A tiny ring that produces light pulses

Ring-shaped silicon nitride microresonators on a chip coupled with an optical fiber © Victor Brasch/Erwan Lucas (EPFL)

Ring-shaped silicon nitride microresonators on a chip coupled with an optical fiber © Victor Brasch/Erwan Lucas (EPFL)

Researchers led by EPFL have made a tiny, ring-shaped device that can generate a pulsed laser signal. Their work could be used in telecommunications applications and in chemical analysis.

Solitons are a type of wave that, unlike other waves, retains its shape even as it moves further away from its source. Soliton waves of light are of great interest because they can produce evenly spaced frequencies of light, like the teeth of comb. These “frequency combs” can be used in technologies that require widely spaced frequencies, such as telecommunications and chemical analysis. Publishing in Science, researchers led by EPFL have successfully produced light solitons with a small chip-based device, setting a new record in the field.

The project was led by Victor Brasch and Michael Geiselmann at Tobias J. Kippenberg’s lab at EPFL, working with colleagues at the Russian Quantum Center. To generate the solitons, the scientists used microscopic ring-shaped structures made from very fine silicon nitride. These are called “microresonators”, and have been Kippenberg’s expertise for years.

Microresonators are coupled to a laser, and can store light coming from it a few nanoseconds. “This period of time is enough for the light to circumnavigate the ring thousands of times and to accumulate there, which greatly increases the intensity of the light,” explains Kippenberg.

The interaction between the microresonator and the light becomes non-linear. The laser, which is normally continuous by nature, is converted into ultra-short pulses: solitons.

The light is made up of a range of frequencies, which can be thought of as different colors. In the microresonator, the frequencies are separated very precisely by the same distance, producing something that looks like the regular spacing between the teeth of a comb. Consequently, physicists refer to this phenomenon as a “frequency comb”.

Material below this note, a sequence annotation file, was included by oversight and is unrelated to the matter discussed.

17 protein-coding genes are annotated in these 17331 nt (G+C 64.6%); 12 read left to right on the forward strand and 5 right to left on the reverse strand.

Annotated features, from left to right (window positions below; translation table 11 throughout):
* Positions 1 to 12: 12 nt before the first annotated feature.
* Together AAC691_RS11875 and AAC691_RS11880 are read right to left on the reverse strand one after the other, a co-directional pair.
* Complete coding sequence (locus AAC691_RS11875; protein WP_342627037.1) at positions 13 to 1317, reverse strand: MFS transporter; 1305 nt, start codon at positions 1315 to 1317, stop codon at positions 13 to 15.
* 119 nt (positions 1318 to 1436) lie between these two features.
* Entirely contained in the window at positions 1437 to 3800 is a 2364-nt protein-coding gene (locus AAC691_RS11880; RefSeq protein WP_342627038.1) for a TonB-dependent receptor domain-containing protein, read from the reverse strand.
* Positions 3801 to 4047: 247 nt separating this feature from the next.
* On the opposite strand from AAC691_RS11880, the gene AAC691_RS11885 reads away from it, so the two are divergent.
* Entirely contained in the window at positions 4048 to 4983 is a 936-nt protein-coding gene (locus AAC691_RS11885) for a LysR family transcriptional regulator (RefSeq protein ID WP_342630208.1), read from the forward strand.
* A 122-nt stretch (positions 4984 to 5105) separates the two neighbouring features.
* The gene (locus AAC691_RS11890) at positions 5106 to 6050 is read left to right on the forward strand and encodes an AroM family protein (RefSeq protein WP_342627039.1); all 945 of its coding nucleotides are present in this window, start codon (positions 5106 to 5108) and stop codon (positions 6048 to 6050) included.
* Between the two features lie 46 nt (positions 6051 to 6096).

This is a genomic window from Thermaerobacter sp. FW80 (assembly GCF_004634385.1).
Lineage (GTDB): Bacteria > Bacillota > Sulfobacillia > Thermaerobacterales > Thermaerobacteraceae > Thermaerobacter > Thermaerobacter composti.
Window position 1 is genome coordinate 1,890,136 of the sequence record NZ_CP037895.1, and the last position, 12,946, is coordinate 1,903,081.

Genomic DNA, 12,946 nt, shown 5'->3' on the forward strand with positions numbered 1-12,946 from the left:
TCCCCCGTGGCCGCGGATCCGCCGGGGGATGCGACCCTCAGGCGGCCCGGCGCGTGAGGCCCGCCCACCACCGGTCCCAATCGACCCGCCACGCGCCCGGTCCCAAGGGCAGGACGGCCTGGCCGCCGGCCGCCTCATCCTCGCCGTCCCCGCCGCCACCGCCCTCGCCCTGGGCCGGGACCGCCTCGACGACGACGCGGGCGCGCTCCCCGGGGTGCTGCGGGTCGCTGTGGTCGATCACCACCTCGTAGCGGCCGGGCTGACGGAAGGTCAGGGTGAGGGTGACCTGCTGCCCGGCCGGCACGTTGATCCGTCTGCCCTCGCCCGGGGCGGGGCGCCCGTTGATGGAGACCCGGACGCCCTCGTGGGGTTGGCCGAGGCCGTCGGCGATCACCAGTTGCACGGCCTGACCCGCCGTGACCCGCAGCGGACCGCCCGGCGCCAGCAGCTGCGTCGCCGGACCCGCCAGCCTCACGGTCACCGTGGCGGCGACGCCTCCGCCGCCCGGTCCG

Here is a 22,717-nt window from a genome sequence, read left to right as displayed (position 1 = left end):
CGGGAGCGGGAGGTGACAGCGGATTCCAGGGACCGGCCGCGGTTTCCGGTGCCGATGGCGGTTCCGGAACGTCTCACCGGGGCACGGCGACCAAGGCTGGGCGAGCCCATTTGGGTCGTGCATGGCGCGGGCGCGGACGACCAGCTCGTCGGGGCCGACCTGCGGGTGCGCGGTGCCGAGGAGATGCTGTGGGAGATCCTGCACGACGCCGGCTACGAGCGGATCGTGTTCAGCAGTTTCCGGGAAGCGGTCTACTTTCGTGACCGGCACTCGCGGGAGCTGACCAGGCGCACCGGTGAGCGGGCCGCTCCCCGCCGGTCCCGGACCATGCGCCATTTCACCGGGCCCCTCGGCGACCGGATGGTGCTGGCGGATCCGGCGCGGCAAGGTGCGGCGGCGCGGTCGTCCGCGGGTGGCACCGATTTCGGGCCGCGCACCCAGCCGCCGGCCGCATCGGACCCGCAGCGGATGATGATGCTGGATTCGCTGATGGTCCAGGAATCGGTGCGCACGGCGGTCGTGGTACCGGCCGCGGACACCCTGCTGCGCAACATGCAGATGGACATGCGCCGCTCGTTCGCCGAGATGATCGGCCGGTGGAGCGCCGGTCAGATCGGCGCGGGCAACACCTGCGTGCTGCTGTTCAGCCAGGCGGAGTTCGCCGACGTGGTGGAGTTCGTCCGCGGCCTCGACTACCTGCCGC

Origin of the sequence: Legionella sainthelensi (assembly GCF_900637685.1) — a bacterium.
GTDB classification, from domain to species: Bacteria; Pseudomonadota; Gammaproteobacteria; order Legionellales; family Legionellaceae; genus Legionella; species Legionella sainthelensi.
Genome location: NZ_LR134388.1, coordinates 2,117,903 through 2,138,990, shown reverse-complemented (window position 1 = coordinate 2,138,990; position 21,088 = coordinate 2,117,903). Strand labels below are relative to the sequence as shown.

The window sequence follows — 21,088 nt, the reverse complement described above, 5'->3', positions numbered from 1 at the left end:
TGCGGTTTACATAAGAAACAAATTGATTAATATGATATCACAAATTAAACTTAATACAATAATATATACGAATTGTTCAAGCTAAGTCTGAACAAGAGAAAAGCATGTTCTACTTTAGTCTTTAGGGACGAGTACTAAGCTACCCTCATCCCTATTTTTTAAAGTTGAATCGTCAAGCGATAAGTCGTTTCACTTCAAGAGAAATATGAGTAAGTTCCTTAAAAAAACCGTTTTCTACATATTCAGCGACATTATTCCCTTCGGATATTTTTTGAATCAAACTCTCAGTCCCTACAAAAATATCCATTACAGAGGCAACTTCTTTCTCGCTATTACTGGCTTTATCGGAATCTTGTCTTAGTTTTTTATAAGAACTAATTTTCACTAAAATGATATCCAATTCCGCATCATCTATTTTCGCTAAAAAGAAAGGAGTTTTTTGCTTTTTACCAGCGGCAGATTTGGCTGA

By adjusting the microresonator manufacturing parameters, the researchers were also able to generate a so-called “soliton Cherenkov radiation”, which broadens the frequency spectrum; in other words, it allows the comb to have more teeth. At this point, the generated frequencies extend over two thirds of an octave compared with the frequency of the incoming laser (an octave refers to either double or half the frequency).

The achievement sets a new record for this microresonators. "These results represent a promising advance for applications that require many widely spaced frequencies," says Kippenberg, who has already filed a patent.

A field that stands to gain from this work is optical communications. Using this approach, a single laser would be enough to create a range of individual frequencies that could carry information separately, even through the same optical fiber. In addition, chemical spectroscopy and atomic timekeeping are other potential applications.

All the microresonator samples used in this work were manufactured at EPFL’s Centre for MicroNanotechnology (CMi). The work included contributions from the Lomonosov Moscow State University. The project was funded by the European Space Agency, the Swiss National Science Foundation, DARPA and USAF.


Brasch V, Geiselmann M, Herr T, Lihachev G, Pfeiffer MHP, Gorodetsky ML Kippenberg TJ. Photonic chip–based optical frequency comb using soliton Cherenkov radiation.Science 31 December 2015. 10.1126/science.aad4811.